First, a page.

Imagine you're in the Middle Ages, on your way to Bologna over the Apennine foothills from Florence (that's walking, most likely, or horseback if you're a nobleman or a military captain, or on a mule if you're a posh cleric). If it's a clear day, you will see the city ten miles before you reach it, and it's an astounding sight: a dense forest of slender towers glittering on the plain, the skyline of a proper modern city.
It's hard to imagine, but most north Italian cities were like this. Before the 20th-century Americans, no people in history had such an insatiable lust for verticality as the medieval Italians. Between church campaniles, public buildings and private fortifications, towers of over 200 feet (and up to 500) were extremely common. The 'Two Towers' that serve as the mighty landmarks of Bologna's city centre today are among the few survivors. The remains or sites of 194 others have been located so far, and no doubt quite a few have disappeared altogether.
Nearly all of these were simple, square defense towers. Along with Florence, Bologna probably had the most of these, monuments of the time when the city was dominated by contending noble families. As these, after the year 1000, found their economic interests ever more tied up with the booming cities, they started building fortified residences in town to complement their castles in the country. In an age when family vendettas were the main subject of the chronicles, they were a good thing to have.
Over time, these town forts grew into family compounds that might cover several blocks, with gated entrances, palazzi for the various branches of the family built around a courtyard, warehouses, and a tower for a centrepiece. The towers served as status symbols as much as for defense, and families would strive to see who could build the tallest.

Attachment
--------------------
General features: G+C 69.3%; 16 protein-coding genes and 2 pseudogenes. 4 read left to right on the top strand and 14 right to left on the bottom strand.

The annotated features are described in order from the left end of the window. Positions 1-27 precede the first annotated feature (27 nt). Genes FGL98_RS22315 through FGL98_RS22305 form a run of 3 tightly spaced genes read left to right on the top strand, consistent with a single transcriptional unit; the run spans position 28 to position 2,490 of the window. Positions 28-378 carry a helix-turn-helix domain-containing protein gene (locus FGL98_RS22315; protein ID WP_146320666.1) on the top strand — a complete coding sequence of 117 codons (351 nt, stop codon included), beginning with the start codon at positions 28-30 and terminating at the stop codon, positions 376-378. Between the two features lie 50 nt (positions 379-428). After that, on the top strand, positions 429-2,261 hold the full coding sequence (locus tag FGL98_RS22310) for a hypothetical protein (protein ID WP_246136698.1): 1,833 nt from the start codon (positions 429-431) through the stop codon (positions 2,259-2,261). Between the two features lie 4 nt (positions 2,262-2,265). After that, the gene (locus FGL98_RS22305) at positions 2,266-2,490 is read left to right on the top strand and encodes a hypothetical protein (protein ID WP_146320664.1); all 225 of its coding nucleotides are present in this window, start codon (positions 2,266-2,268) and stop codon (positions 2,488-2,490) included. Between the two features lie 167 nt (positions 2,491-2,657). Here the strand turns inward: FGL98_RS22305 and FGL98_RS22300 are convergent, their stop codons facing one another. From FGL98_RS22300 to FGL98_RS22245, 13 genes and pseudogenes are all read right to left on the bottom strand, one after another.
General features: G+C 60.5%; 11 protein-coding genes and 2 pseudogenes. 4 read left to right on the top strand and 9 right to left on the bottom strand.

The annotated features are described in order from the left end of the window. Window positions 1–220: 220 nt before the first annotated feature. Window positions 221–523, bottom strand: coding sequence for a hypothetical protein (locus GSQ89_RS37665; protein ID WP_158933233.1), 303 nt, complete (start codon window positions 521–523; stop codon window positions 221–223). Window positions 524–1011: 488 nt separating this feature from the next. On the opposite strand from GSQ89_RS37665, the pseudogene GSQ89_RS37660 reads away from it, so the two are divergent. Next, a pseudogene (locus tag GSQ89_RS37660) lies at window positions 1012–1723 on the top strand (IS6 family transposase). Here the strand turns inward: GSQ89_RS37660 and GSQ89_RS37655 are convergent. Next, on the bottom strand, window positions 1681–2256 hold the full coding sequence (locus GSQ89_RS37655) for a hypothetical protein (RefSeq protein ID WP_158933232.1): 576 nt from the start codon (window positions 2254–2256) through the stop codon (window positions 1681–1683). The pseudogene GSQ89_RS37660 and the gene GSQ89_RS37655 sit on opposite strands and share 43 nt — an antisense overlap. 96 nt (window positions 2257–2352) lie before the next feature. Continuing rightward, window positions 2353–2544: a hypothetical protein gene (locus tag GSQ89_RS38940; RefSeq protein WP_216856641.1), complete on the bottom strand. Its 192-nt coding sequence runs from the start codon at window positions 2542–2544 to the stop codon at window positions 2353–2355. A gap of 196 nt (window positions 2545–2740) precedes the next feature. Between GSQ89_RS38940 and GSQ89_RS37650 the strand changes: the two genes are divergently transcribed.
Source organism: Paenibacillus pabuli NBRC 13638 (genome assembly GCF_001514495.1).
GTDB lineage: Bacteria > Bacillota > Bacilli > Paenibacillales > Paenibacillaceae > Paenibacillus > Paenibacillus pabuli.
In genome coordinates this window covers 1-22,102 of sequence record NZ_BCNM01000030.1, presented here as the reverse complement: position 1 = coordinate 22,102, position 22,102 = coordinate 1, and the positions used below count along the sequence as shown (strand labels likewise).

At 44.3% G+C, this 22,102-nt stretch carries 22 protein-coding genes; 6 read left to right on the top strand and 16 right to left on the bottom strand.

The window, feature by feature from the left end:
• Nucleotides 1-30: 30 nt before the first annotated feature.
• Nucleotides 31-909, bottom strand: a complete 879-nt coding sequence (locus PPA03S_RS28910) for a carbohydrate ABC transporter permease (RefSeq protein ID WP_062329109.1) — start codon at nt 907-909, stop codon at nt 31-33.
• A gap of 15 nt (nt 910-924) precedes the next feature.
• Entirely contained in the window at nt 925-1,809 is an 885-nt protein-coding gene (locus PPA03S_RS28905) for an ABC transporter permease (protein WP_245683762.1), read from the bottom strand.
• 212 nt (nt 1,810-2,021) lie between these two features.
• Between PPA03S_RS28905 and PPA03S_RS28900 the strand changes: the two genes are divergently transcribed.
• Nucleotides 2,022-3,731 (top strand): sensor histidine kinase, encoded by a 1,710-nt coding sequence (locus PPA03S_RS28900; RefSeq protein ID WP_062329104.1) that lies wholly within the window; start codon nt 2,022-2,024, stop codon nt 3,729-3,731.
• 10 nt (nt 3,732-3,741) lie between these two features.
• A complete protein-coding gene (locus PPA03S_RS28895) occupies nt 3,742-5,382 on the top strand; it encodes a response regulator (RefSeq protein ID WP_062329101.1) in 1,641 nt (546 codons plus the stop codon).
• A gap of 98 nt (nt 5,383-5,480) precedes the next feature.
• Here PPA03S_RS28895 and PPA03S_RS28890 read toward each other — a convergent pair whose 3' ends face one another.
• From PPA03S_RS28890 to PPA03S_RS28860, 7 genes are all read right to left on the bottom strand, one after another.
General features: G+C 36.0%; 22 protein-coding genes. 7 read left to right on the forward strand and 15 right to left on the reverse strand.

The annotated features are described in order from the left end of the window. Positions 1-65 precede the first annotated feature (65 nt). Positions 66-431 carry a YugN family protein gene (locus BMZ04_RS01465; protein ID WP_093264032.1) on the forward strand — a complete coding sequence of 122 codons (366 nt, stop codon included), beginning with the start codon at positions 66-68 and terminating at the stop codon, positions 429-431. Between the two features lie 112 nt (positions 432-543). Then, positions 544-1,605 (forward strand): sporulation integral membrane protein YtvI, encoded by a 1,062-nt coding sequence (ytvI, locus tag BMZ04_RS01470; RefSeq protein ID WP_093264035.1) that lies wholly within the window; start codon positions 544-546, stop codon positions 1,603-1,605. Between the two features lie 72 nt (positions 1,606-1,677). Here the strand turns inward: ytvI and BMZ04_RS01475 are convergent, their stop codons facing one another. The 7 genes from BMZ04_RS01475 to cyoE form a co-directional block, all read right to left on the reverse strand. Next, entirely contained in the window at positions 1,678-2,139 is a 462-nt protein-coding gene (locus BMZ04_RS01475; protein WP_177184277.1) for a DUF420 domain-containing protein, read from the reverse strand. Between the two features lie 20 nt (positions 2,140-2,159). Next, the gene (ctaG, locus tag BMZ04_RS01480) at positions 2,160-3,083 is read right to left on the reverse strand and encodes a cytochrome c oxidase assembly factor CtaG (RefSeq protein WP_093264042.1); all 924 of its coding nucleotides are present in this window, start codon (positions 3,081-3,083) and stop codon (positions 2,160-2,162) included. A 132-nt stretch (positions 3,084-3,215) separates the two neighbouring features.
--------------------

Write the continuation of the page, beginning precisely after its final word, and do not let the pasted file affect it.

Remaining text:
The age of the towers came to a close with the advent of strong free cities, the comuni. Endless street battles, and occasional all-out sieges had become intolerable nuisances, and just as the new governments were figuratively cutting the nobles down to size, they often ordered their towers lopped down. Quite a few fell down by themselves over the centuries, from earthquakes and lightning. In Bologna some 20 complete examples remain today, and while you're tramping the back streets, keep an eye out for the stumps of the rest, hiding among the old houses. Often the giveaway is an impressive, incongruous arched entrance, or a foundation of great stones that hasn't been stuccoed over. Once you start looking you'll see them everywhere.
Every Friday (at 11am) and Saturday (3pm) Bologna Welcome, the city's tourist office, offers two hour guided tours of the most prominent towers, €15 (€12 ages 5-12). Book at +39 051 6583111 or email them at firstname.lastname@example.org.
Images by: Angelo Finelli/Wikimedia, agostino247, Creative Commons